Chinese unfazed at possible Google exit
When the online fantasy game “World of Warcraft” was yanked from China last year because of a bureaucratic turf battle, the millions of Chinese players were outraged.
An online chat session to discuss the problem attracted 32,000 indignant gamers. Tens of thousands filed complaints with China’s consumer rights agency — in one day. An Internet addiction expert who defended the shutdown on national television found himself bombarded with angry phone calls and death threats.
But there’s been little evidence of similar popular protest since online giant Google said it might shut down its google.cn search engine and cease operations in China. In fact, many of the country’s 384 million Internet users appear to greet the news with little more a shrug.
“If Google leaves China, we’ll lose one search engine. But we still have other choices,” said 28-year-old Deng Zhiluo, who works in marketing in Beijing. He said while Google’s search results are more “international,” most of what he wants can be found on Chinese competitor Baidu. “For locals, Baidu is enough.”
The indifference of many Chinese points to a telling challenge for Google in the world’s most populous Internet market. The Chinese Internet world is youthful, with people under 30 making up 61.5 percent of the online population. While the company is drawing kudos in the U.S. and elsewhere for battling China’s Internet censorship, the cause isn’t generating much popular support among China’s wired teens and 20-somethings.
“It’s like in the U.S. saying, ‘You can’t use Yahoo search anymore,'” said T.R. Harrington, CEO of Shanghai-based Darwin Marketing, which specializes in China’s search engines. “What would people say? ‘So what? I’ll use Google more, and I’ll try Bing and I might try a few other ones … I don’t care.'”
Some Chinese do admire Google’s stand against censorship. After the Mountain View, California-based company threatened three weeks ago to shut down its search engine citing cyberattacks from China, a few dozen Chinese laid flowers outside Google’s Beijing headquarters. A few hundred joined a “Don’t Go Google” Web site, which has since been shut down for unknown reasons.
Beijing may yet be interested in seeking an accommodation. Blocking Google sites could encourage more Chinese to seek ways of getting around Internet controls. That’s what happened last year when two government agencies prohibited Chinese sites from offering World of Warcraft while they battled over the right to regulate the lucrative online game. Local stores started selling access cards that allowed Chinese fans to play the game on Taiwanese servers.
Yet the trouble Google is having generating support among Chinese underscores how successful the communist government’s control of information is. While authorities have set up an extensive network of Internet filters, blockades and monitoring — dubbed the “Great Firewall of China” — that’s only part of the picture. China’s permissible Internet universe is flooded with choice, with 3.2 million registered Web sites offering news coverage and diversions from shopping to music downloads.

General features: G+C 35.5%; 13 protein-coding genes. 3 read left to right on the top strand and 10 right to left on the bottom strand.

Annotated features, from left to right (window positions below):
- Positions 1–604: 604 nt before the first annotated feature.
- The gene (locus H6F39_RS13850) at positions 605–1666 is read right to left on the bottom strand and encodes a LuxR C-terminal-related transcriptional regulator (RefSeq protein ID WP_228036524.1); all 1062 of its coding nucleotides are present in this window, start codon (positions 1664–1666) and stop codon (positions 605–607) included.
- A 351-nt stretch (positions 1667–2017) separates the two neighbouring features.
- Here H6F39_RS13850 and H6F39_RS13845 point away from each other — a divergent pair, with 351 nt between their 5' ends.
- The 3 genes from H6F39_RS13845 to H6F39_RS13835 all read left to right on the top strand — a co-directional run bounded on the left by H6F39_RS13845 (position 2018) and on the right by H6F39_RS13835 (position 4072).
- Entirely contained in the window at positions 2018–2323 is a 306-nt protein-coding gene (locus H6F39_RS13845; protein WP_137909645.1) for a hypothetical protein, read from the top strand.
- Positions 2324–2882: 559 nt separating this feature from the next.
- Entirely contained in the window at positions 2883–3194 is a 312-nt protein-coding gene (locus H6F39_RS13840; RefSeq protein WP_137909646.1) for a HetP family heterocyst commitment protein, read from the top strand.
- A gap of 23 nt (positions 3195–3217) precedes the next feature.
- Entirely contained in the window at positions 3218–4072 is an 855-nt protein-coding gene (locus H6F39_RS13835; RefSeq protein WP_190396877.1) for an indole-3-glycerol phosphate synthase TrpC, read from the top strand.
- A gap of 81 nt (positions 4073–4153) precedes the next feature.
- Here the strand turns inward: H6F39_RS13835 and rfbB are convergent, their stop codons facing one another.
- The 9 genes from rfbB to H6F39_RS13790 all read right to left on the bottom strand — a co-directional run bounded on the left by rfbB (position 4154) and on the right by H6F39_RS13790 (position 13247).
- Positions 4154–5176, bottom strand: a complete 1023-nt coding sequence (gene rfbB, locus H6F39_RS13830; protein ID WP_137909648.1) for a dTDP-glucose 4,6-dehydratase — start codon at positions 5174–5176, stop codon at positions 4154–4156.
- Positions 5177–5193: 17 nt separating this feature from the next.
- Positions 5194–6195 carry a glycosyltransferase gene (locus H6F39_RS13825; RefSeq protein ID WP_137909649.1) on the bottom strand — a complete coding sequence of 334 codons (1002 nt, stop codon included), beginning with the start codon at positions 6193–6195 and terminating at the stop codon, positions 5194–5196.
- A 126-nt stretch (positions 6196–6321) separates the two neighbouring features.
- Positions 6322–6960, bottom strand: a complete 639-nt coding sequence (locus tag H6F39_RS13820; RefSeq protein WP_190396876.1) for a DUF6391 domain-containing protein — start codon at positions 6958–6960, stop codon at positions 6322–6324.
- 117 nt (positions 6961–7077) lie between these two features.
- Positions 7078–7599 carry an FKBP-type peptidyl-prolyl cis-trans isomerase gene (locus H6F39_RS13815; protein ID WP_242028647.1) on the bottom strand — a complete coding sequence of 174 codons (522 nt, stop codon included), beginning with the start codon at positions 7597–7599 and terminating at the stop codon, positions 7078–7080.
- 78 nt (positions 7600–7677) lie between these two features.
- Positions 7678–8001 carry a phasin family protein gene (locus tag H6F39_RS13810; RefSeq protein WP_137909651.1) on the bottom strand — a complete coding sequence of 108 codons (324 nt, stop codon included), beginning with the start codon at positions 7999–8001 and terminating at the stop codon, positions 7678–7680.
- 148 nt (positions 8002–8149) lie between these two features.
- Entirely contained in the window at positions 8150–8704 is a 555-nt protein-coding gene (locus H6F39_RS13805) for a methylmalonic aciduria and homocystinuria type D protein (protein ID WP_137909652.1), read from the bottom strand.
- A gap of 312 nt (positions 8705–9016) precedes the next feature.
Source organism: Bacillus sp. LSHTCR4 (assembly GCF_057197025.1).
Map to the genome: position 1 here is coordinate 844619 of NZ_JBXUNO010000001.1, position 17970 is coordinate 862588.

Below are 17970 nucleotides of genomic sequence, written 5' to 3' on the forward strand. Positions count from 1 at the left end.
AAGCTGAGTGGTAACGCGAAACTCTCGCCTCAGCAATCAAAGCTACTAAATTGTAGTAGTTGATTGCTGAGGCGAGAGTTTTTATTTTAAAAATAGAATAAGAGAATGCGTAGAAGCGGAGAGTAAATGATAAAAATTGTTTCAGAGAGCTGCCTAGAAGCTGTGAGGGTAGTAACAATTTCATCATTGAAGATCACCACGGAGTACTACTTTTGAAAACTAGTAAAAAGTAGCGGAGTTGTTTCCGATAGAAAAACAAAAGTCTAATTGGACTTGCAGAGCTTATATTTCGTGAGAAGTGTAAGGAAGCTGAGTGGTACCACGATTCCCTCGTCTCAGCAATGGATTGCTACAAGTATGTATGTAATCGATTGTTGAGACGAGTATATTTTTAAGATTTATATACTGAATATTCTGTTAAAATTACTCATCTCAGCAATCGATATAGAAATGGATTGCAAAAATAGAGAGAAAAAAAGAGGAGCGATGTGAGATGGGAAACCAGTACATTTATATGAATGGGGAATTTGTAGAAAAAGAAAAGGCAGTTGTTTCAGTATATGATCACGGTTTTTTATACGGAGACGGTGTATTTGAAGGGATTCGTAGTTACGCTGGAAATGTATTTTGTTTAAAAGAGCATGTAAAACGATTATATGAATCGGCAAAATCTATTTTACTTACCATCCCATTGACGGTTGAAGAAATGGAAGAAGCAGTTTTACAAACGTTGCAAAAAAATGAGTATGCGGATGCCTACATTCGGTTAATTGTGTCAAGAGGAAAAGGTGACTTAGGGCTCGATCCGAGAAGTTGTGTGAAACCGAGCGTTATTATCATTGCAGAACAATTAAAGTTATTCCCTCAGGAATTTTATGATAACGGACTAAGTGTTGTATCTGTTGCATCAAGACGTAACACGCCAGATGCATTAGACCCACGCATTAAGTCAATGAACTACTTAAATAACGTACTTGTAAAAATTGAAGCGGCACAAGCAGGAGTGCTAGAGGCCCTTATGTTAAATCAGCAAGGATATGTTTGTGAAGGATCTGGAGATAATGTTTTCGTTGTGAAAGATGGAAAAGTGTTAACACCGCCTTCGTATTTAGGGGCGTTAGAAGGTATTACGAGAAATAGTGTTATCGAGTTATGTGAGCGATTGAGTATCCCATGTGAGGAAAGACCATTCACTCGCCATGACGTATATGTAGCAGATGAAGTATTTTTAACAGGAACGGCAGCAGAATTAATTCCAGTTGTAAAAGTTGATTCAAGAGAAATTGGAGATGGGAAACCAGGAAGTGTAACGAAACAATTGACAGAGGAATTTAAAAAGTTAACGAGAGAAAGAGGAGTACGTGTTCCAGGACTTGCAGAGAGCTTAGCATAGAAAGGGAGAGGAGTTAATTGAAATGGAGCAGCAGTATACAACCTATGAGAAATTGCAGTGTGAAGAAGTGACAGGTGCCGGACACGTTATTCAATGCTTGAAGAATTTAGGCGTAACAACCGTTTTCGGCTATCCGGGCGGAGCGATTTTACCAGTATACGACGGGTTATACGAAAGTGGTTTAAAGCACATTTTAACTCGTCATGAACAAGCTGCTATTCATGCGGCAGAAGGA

Chinese in their teens and 20s are known for their consumerism and disdain for politics. Most just aren’t interested in scaling the “Great Firewall,” according to Kaiser Kuo, a Beijing-based technology analyst. Their favorite online activities: listening to music, chatting with friends and playing video games.
For many sites blocked by the government — including Facebook, YouTube and Twitter — there are readily available government-approved Chinese substitutes: Youku and Tudou for videos, Kaixinwang and Renren for social networking. Sina.com, the largest Internet portal, runs a Twitter-like microblogging site.
Baidu is known for being better at Chinese-language searches and searching Chinese sites. The Nasdaq-listed company runs a popular message board, online encyclopedia and vast mp3 library. Baidu has 58.4 percent of China’s search engine market, compared with Google’s 35 percent, according to Analysys International, a Beijing research firm.
Also hurting Google is the official media’s ability to shape public opinion. Reports in state-run media, the only media there is in China, have glossed over Google’s allegations about China-based hacking attacks. Many young Chinese believe Google wants to leave because it’s being drubbed by Baidu.
State media recently hardened its stance, accusing the U.S. government of being behind the dispute U.S. Secretary of State Hillary Clinton called on China to investigate the cyberintrusions that led to Google’s threat to pull out.
“Google’s image is becoming more and more negative,” said Rao Jin, an online entrepreneur who recently launched google-liar.com. “Google and the CIA definitely have links.”
Rao’s views may sound extreme, but the 25-year-old has been successful in tapping popular sentiment in China. He is the founder of anti-cnn.com, launched during ethnic rioting in Tibet in March 2008 and aimed at exposing alleged bias in Western media reports. It still receives 1 million page views a day.
Some of the anti-Google articles Rao posted on google-liar.com were in fact found with the help of Google, and he and his friends use the company’s Gmail e-mail service. But they are preparing to switch to a Chinese e-mail provider, he said.
“If Google left, the world would keep turning. … It actually wouldn’t have a big impact on China,” he said. “But if Google left, it would have a big impact on itself.”
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